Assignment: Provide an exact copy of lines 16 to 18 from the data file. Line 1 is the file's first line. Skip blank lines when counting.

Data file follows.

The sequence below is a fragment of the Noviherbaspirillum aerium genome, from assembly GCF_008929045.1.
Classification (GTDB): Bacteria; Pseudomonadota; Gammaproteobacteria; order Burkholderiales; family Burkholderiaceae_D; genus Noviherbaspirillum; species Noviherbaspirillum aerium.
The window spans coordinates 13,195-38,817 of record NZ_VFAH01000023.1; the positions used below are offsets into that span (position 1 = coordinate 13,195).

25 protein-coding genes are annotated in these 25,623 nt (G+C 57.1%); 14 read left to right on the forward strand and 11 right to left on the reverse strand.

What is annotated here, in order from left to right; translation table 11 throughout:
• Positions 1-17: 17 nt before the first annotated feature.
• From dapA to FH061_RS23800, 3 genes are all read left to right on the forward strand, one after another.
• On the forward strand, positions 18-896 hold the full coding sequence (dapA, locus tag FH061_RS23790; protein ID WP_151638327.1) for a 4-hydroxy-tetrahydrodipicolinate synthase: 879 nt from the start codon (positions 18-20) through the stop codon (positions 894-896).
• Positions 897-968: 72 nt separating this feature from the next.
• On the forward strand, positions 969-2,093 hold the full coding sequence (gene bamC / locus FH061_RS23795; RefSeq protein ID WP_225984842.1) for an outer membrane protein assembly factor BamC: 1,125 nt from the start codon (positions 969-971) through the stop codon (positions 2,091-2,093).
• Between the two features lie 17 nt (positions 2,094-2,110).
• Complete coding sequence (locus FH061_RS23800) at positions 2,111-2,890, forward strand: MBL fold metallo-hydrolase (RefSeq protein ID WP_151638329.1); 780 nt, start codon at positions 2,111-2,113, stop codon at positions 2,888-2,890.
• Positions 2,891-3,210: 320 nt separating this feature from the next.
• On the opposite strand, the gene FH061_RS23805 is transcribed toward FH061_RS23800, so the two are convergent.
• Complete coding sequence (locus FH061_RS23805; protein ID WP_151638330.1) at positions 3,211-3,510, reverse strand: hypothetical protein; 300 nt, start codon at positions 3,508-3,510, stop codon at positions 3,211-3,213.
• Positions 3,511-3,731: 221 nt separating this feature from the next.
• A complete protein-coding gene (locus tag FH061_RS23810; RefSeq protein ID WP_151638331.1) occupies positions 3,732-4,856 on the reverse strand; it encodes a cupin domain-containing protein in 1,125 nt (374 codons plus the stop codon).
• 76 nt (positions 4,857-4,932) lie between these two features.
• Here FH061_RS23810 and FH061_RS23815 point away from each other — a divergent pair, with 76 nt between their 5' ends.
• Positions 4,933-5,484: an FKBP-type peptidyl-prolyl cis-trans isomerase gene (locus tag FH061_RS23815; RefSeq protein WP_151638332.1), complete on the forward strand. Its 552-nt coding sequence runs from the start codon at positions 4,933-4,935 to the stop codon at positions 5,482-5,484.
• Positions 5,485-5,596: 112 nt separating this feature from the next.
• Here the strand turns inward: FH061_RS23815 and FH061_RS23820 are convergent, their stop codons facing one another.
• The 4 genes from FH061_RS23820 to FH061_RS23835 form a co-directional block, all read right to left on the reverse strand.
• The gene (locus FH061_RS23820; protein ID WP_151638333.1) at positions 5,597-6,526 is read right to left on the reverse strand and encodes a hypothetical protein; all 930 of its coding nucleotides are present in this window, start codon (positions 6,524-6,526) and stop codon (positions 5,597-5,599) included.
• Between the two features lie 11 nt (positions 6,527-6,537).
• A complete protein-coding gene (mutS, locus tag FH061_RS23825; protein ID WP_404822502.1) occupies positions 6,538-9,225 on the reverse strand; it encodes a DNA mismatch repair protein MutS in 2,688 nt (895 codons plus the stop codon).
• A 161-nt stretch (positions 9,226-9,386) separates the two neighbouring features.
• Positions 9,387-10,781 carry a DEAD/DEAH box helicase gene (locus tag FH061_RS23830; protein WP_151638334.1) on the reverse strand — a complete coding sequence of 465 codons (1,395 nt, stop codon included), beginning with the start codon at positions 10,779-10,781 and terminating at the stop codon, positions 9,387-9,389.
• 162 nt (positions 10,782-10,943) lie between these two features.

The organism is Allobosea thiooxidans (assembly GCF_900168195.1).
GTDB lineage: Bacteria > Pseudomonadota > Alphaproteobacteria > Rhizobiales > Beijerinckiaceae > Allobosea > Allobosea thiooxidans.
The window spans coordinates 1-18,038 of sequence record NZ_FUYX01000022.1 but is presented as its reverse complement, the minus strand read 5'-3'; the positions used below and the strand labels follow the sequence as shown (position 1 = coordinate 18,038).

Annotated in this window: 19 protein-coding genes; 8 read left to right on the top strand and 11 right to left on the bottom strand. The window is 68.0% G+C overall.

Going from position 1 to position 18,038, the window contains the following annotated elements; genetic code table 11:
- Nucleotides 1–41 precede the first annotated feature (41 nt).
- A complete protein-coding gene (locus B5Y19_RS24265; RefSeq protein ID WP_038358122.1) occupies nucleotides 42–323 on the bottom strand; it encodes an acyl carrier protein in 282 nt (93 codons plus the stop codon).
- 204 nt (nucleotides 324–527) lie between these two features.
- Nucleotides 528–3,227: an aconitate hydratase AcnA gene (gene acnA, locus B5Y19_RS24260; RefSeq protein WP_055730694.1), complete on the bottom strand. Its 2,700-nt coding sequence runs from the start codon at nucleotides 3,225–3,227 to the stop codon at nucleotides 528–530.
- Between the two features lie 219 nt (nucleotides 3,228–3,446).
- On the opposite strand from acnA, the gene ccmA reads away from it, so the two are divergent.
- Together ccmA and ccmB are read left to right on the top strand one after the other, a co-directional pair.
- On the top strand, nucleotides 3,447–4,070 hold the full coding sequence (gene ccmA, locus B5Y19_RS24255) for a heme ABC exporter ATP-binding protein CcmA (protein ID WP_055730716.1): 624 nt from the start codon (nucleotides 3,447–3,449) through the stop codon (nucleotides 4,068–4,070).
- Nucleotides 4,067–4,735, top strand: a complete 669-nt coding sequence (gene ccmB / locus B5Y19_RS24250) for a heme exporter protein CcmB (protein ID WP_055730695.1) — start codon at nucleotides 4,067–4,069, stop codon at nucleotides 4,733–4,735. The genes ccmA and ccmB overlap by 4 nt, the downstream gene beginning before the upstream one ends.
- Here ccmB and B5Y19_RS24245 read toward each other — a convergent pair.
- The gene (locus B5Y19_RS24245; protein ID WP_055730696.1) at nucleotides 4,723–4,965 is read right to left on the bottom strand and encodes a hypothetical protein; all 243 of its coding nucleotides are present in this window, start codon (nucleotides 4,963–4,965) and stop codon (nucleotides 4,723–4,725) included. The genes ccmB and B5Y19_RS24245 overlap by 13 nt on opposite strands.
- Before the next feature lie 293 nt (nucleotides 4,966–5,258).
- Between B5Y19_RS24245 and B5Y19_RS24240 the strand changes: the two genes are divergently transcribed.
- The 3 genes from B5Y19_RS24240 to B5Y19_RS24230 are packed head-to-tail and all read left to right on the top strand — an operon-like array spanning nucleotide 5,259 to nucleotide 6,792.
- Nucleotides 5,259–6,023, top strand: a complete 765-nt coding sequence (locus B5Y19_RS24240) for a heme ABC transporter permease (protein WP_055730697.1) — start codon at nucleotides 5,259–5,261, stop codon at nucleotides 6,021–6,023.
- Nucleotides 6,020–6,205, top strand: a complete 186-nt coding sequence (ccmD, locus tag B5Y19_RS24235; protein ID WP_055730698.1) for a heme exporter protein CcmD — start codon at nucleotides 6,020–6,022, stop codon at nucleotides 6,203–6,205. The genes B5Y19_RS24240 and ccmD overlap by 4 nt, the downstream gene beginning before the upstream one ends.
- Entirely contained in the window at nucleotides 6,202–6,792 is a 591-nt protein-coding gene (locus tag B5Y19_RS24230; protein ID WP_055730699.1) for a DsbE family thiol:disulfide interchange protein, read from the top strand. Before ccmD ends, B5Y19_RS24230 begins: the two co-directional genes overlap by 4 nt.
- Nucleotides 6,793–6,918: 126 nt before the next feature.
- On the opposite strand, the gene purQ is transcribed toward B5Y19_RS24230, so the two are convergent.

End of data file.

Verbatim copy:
• Positions 3,511-3,731: 221 nt separating this feature from the next.
• A complete protein-coding gene (locus tag FH061_RS23810; RefSeq protein ID WP_151638331.1) occupies positions 3,732-4,856 on the reverse strand; it encodes a cupin domain-containing protein in 1,125 nt (374 codons plus the stop codon).
• 76 nt (positions 4,857-4,932) lie between these two features.